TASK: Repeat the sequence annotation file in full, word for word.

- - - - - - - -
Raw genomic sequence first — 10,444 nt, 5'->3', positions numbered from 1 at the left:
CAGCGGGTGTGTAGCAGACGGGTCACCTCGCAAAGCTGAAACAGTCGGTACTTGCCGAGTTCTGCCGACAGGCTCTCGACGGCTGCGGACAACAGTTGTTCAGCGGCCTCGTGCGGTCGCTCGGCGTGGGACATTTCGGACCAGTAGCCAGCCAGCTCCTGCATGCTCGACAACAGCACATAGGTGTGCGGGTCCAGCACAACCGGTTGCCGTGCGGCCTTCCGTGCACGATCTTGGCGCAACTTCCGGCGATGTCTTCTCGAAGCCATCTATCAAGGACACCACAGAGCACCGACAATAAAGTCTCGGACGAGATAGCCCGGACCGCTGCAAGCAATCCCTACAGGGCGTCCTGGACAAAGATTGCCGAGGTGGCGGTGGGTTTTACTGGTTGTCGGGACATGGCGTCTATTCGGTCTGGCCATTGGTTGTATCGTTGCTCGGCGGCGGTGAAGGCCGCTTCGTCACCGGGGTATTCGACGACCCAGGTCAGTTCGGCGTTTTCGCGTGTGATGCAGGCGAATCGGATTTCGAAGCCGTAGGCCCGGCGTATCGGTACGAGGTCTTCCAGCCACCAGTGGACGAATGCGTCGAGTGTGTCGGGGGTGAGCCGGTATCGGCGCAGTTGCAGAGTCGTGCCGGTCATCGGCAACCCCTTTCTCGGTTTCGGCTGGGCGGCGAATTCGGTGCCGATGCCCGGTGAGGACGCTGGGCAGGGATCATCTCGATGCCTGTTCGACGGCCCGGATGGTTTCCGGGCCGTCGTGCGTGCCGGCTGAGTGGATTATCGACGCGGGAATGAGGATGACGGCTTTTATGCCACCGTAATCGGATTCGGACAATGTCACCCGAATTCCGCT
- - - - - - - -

Raw genomic sequence first — 10,444 nt, 5'->3', positions numbered from 1 at the left:
CAGCGGGTGTGTAGCAGACGGGTCACCTCGCAAAGCTGAAACAGTCGGTACTTGCCGAGTTCTGCCGACAGGCTCTCGACGGCTGCGGACAACAGTTGTTCAGCGGCCTCGTGCGGTCGCTCGGCGTGGGACATTTCGGACCAGTAGCCAGCCAGCTCCTGCATGCTCGACAACAGCACATAGGTGTGCGGGTCCAGCACAACCGGTTGCCGTGCGGCCTTCCGTGCACGATCTTGGCGCAACTTCCGGCGATGTCTTCTCGAAGCCATCTATCAAGGACACCACAGAGCACCGACAATAAAGTCTCGGACGAGATAGCCCGGACCGCTGCAAGCAATCCCTACAGGGCGTCCTGGACAAAGATTGCCGAGGTGGCGGTGGGTTTTACTGGTTGTCGGGACATGGCGTCTATTCGGTCTGGCCATTGGTTGTATCGTTGCTCGGCGGCGGTGAAGGCCGCTTCGTCACCGGGGTATTCGACGACCCAGGTCAGTTCGGCGTTTTCGCGTGTGATGCAGGCGAATCGGATTTCGAAGCCGTAGGCCCGGCGTATCGGTACGAGGTCTTCCAGCCACCAGTGGACGAATGCGTCGAGTGTGTCGGGGGTGAGCCGGTATCGGCGCAGTTGCAGAGTCGTGCCGGTCATCGGCAACCCCTTTCTCGGTTTCGGCTGGGCGGCGAATTCGGTGCCGATGCCCGGTGAGGACGCTGGGCAGGGATCATCTCGATGCCTGTTCGACGGCCCGGATGGTTTCCGGGCCGTCGTGCGTGCCGGCTGAGTGGATTATCGACGCGGGAATGAGGATGACGGCTTTTATGCCACCGTAATCGGATTCGGACAATGTCACCCGAATTCCGCT